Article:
About Adult Acne
What are the symptoms of adult acne?
There some distinct differences between adolescent acne and adult acne. For adult acne, more women are susceptible to it while for adolescent acne, males are affected more frequently. Adult acne usually occurs as inflammatory lesions, especially papules, pustules, and nodules, and they usually appear around the chin, jawline, and neck. There might be comedones, although it is rare, in the form of closed comedones, retentional lesions, or microcysts around the lower face. Cystic acne has been found in up to 12% of adults, even though adult acne is usually mild-to-moderate in severity.
What are the reasons of adult acne?
1. Hormonal considerationsWomen who have acne frequently have effects of hyperandrogenism like hirsutism, premenstrual flare, and alopecia. However, in tests, very few of them have any indication of hyperandrogenism.
- Menstrual cycle
For females with adult acne, there is proof that the acne flares premenstrually because of the hormonal changes. However, it varies with the individual and only 44% of women have breakouts before their periods. Furthermore, older women have a higher tendency of have the flares than those who are 33 years or younger. Another study finds that 83% of women with persistent acne have premenstrual flares.
There might be a relation between target tissue androgens in the skin and adult acne. Androgens are produced in the sebaceous glands and keratinocytes, which produces keratin. Serum androgens may also grow the tissue-driven androgens in women with acne.
2. Endocrinopathies and genetic factors
- Late-onset congenital adrenal hyperplasia
It is found that adult acne and late-onset congenital adrenal hyperplasia (CAH) are related. A study shows that 11.8% of the patients with acne past adolescence have less of the enzyme 2-hydroxylase.
- Polycystic ovarian syndrome
The symptoms of the polycystic ovary syndrome (PCOS) was found in 52-82% of patients who have adult acne. However, the hormonal states were not the same as it would be in classical PCOS.
Studies on how family genetics affect the probability of having adult acne show that genetics do play a part in the presence of adult acne. A study on identical twins show that if one has acne, there is a 97.9% chance that the other would have acne as well. Not only the presence of acne is affected, the development, persistence and response to treatment is affected as well.
3. External factors
- Drug-induced acne – Some medicine, like prednisolone, lithium, anabolic steroids, and phenytoin can possibly cause acne
- Exposure to ultraviolet light – Ultraviolet radiation can cause inflammation and generate a substance called squalene peroxide significantly causes acne to appear. This is also why there is a persistence of acne in tropical countries, adding on to the uncontrollable perspiring and increased humidity.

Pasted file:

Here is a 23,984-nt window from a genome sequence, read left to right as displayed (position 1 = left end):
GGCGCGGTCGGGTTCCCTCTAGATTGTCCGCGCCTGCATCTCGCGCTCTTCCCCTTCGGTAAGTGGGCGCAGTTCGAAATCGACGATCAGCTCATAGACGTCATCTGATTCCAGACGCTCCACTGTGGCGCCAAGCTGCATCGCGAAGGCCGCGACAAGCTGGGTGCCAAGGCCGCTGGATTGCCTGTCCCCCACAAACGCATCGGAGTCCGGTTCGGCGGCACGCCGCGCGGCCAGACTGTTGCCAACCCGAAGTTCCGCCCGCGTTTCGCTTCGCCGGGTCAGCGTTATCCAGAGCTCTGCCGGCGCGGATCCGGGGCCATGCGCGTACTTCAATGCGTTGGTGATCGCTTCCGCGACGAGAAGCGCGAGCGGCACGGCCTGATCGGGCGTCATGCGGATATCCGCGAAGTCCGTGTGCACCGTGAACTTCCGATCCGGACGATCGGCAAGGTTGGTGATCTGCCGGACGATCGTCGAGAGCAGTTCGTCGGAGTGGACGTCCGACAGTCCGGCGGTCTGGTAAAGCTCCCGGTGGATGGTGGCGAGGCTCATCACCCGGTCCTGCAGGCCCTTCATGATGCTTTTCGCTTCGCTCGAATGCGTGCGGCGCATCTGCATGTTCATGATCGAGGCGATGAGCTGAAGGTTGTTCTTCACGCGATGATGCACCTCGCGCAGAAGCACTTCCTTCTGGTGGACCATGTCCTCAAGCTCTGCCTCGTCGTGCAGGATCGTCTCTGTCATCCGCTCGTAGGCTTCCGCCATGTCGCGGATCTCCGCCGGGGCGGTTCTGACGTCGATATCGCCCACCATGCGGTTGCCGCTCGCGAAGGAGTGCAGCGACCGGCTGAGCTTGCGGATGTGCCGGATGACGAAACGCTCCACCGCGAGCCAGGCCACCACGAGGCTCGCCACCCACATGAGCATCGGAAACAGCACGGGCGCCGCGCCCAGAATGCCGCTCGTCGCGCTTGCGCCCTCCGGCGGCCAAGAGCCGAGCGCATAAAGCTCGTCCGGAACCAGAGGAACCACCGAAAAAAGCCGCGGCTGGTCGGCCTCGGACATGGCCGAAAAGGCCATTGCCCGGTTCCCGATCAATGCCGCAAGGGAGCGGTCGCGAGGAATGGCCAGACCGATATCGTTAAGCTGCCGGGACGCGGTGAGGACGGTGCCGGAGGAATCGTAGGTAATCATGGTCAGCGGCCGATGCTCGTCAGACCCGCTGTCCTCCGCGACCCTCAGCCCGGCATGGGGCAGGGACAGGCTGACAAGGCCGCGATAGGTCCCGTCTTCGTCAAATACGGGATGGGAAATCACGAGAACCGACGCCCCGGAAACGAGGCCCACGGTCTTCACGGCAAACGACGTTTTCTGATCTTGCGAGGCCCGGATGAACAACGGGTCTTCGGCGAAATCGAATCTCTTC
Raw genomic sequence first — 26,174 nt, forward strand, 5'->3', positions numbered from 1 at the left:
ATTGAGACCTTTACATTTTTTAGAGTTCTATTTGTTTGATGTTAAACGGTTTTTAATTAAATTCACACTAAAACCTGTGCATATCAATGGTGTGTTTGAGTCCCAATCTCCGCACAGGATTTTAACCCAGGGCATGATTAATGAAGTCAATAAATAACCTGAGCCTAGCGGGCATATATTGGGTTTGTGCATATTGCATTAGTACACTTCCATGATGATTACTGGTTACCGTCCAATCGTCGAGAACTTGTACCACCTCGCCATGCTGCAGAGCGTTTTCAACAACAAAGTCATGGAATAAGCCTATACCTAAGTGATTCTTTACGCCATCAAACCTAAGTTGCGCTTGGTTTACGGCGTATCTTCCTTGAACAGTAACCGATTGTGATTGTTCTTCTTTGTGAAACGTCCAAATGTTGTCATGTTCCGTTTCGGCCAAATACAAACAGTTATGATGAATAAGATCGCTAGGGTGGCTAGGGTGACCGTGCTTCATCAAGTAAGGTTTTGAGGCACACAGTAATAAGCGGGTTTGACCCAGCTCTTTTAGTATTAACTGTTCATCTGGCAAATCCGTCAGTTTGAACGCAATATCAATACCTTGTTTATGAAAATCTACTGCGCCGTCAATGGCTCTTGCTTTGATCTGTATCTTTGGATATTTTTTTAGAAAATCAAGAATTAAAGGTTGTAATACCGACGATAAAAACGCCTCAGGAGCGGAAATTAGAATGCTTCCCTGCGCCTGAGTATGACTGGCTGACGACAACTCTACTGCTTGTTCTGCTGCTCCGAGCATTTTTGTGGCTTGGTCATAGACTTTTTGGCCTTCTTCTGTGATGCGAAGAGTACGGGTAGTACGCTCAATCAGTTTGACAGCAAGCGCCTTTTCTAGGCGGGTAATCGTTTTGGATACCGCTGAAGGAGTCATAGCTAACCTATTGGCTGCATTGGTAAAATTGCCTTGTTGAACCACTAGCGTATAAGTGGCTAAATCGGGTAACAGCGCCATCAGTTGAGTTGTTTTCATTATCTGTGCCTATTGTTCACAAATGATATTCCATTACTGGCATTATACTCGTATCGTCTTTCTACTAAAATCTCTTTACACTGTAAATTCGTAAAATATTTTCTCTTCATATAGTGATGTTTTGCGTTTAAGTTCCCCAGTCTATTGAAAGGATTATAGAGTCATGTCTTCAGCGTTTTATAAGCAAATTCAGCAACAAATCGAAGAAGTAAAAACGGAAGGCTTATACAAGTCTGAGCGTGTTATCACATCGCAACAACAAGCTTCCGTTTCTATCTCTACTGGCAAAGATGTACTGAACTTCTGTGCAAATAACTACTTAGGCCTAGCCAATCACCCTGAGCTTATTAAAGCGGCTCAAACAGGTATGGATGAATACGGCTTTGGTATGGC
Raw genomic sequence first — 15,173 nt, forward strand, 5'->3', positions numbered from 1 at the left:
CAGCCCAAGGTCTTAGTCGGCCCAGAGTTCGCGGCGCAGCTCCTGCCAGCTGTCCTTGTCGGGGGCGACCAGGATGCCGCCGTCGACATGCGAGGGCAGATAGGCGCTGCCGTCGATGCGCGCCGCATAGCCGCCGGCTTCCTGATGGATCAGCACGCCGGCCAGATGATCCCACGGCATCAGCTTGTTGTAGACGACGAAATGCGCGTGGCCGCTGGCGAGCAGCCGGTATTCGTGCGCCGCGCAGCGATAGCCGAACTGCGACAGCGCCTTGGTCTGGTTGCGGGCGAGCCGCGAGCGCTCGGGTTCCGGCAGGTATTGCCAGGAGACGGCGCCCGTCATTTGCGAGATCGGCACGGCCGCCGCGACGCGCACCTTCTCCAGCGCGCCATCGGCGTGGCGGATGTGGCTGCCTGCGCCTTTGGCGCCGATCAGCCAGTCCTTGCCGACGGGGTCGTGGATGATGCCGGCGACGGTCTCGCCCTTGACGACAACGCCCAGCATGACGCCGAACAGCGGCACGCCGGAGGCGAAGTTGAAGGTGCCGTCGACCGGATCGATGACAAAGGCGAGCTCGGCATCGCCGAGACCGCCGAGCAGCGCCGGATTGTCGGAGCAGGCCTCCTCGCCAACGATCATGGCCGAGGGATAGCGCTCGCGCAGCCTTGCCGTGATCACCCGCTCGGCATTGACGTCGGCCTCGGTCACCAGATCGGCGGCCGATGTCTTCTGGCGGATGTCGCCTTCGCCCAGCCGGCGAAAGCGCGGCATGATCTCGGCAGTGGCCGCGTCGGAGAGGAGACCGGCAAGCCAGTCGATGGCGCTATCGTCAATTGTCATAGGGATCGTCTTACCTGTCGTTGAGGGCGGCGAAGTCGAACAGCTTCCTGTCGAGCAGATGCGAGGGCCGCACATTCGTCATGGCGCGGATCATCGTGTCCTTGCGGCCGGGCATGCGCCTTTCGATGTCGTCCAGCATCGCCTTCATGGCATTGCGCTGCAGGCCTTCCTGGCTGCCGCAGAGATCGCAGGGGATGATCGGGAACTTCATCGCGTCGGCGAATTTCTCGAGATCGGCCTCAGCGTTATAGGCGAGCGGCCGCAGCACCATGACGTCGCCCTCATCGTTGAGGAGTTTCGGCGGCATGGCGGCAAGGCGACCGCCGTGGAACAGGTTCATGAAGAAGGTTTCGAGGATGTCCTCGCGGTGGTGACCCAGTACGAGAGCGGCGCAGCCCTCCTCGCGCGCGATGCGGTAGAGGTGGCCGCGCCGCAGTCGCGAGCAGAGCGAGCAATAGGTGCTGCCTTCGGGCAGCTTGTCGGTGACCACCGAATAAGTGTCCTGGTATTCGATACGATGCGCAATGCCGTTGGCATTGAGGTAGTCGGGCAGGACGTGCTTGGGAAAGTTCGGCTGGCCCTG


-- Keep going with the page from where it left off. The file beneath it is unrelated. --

- Climate – Cooler climates improve acne while hot tropical climates aggravates acne
- Obesity and food intake – It is likely that increased low-density lipoprotein (LDL) cholesterol is related to acne. This might be because metabolic syndromes with higher serum levels of insulin-like growth factor (IGF) are also related to acne lesions.
- Smoking – Smoking might contribute to how severe acne may be, the more cigarettes you take, the more acne will show up on your face. It typically appears scattered around the whole face, avoiding the lower part of the face and jawline.
- Cosmetics – Makeup has shown to aggravate acne for some women. However, some have seen no clear link between the two. A possible explanation is using oil or greasy products that can clog up the skin.
- Stress – Chronic stress has been related to adult acne. It is thought that it is because of the increased androgen secretion in females. Studies have found that acne and stress is linked in up to 71% of patients.
- Pregnancy – Different pregnant women have different outcomes for acne. 18% of them found a flare during pregnancy, 43% found an improvement, and 39% of them felt no effect.
What are the implications of adult acne?
There will be acne scarring, and the longer the duration of acne, the more scars will appear, and psychological diseases will emerge as well. With both acne and scarring, there is a higher chance that you will have psychological problems relating to your acne and scars. With therapy, if you start early with adult acne, can improve acne in the majority of patients and can prevent very bad scarring.
What are the treatments of adult acne?
Although the methods for treating adult acne are very similar to treating adolescent acne, there are a few differences that need to be noted. Treatments need to be specific to each individual patient to suit their personal needs and lifestyle.
- Oral Medication for Adult Acne
Oral medication kills bacteria that cause acne, reduces inflammation and prevents breakouts from occuring. Retinoids decreases inflammation and regulate the generation and loss of skin cells. Discuss with our doctor on which oral acne medications would treat effectively. Here is the list of oral medication available:
- Erythromycin kills bacteria that causes acne to prevent new breakouts. It increases sun sensitivity, so I suggest to avoid sunlight exposure or to put on protective clothing if you would be exposed to the sun for a while. A few side effects are diarrhea, vomiting, reduce in appetite, and stomach upset.